Bear Management: Going
to the Dogs?
by Melissa Tkachyk
Bearing arms does not solve
the problem of nuisance bears.
Though the media has speculated
that the return of the spring bear hunt is at least a year
away, the debate over an Ontario bear crisis will not go away.
Being the second slowest reproducing land mammal in North
America, an overpopulation of bears is an unlikely situation.
However, there are still those who believe that the Ontario
bear population has increased significantly. Furthermore they
argue that the increase is the result of some 4,000 bears
being spared from the rifle every spring since 1999 when the
seasonal hunt was first cancelled.
To subdue the angry bear
hunters, Ministry of Natural Resources extended the fall hunting
season, which now runs from August 15 to November 30. This
compensatory move is not enough for those angered by the cancellation
of the spring bear hunt.
Outfitters and the organizations
that work to protect that business have been on a mission
to create a bear crisis in Ontario. Posters and ads encouraging
people to report and document any bear seen (bonus points
given to those who photographed the animal near their homes,
dogs and children) created an effective campaign. The result
has been the government-appointed Nuisance Bear Committee
and a new legislative proposal to allow for the chasing of
bears with dogs. While the Committee's purpose to review scientific
information and public input about nuisance bears is a positive
initiative, the latter proposal truly puts Ontario in the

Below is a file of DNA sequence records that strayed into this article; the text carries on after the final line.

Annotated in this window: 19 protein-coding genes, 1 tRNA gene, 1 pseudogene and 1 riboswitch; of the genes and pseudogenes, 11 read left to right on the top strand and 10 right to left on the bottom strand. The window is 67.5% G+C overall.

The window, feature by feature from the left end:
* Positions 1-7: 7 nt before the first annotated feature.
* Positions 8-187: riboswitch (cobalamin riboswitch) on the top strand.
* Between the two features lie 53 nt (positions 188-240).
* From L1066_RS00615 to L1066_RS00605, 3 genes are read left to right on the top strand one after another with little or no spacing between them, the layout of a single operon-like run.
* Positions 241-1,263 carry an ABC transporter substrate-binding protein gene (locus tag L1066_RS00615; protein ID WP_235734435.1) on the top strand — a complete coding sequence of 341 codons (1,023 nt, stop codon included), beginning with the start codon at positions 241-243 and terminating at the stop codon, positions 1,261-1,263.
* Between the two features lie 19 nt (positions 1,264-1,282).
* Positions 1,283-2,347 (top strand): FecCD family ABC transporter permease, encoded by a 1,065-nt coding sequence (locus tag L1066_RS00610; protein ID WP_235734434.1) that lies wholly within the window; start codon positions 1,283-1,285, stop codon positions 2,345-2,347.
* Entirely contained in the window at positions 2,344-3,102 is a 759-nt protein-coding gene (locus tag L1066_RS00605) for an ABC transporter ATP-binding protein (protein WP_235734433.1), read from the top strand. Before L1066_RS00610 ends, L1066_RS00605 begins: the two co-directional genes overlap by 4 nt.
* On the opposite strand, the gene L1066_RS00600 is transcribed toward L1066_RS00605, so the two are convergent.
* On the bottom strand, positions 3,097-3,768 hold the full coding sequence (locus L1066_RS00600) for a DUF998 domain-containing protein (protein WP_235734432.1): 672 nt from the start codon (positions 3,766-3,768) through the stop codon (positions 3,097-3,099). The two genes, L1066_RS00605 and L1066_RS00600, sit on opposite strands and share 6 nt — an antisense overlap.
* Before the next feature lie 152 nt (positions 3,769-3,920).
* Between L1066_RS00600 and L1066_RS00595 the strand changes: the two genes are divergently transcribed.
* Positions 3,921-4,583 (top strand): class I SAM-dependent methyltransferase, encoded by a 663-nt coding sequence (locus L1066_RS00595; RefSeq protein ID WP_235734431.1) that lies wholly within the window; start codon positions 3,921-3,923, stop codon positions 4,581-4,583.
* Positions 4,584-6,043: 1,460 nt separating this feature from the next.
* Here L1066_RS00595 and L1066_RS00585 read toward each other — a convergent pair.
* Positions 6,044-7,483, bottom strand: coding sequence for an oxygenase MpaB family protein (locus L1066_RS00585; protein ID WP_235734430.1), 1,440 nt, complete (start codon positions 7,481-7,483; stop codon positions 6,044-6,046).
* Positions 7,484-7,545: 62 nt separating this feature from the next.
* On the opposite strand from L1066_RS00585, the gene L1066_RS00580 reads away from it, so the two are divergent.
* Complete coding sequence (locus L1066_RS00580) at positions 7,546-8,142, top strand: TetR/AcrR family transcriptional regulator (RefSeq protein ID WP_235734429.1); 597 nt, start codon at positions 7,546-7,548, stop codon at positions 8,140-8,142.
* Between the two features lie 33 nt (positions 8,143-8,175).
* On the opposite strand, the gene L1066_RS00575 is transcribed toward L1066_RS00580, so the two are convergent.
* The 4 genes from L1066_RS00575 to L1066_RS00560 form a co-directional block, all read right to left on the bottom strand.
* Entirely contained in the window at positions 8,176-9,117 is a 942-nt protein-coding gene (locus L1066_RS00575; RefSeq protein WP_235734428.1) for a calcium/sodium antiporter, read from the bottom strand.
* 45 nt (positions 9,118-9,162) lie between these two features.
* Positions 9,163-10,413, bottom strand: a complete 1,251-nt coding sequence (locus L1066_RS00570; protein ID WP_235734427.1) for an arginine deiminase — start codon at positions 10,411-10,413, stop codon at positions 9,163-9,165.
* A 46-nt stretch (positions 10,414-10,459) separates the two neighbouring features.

Dark Ages when it comes to wildlife management.
There is little doubt that
there has been an increase in bear sightings, particularly
across the southern limits of this species' range. However,
an increase in sightings does not necessarily mean an actual
increase in the bear population. When natural food sources
such as berries are in short supply or the season is delayed
by drought, bear sightings go up. As more bears are forced
out of the bush to find food, it is likely they will be encountered
more by people.
There are many effective
non-lethal control measures that can be used to alleviate
nuisance bear problems. Reinstating the spring bear hunt and
allowing the use of dogs to chase bears does nothing to address
the problem. In all likelihood, these two initiatives, disguised
as nuisance bear management, actually exacerbate the problem.
Bears are primarily hunted
with bait. Since a bear's sense of smell is 100 times more
sensitive than a human's, bait stations can attract a number
of bears from far and wide, concentrating them in one area.
This practice habituates animals to human-generated food sources,
increasing public risk. The proposal to allow the chasing
of bears with dogs also increases public risk. The bears are
not only frightened by the chase, but are likely to become
very hungry after utilizing a tremendous amount of energy
during the chase. This proposal is nothing more than a new
recreational opportunity for bear hunters that can't pursue
their favorite sport in the spring.
It has been estimated that
there are 75,000 to 100,000 bears in Ontario, but no reliable
survey method has ever been employed. What is certain is that
this species has been extirpated from 50% of its former range
in North America due to habitat destruction and high hunting
pressures. Thousands of bears are killed each year in North
America because they are perceived as a nuisance. As the largest
jurisdiction for black bears, Ontario has an international
responsibility to play a leading role in bear management and
conservation. The need for a new, effective approach to alleviating
human-bear conflicts is heightened by the increased development
and human activity in bear country. Co-existence with bears
is possible, but it takes human tolerance and education.
At the time of writing,
Melissa Tkachyk, M.E.S. was a wilderness campaigner with Earthroots.
This is an original story,
first published in The Country Connection Magazine,
Issue 42, Spring 2003. Copyright Melissa Tkachyk.
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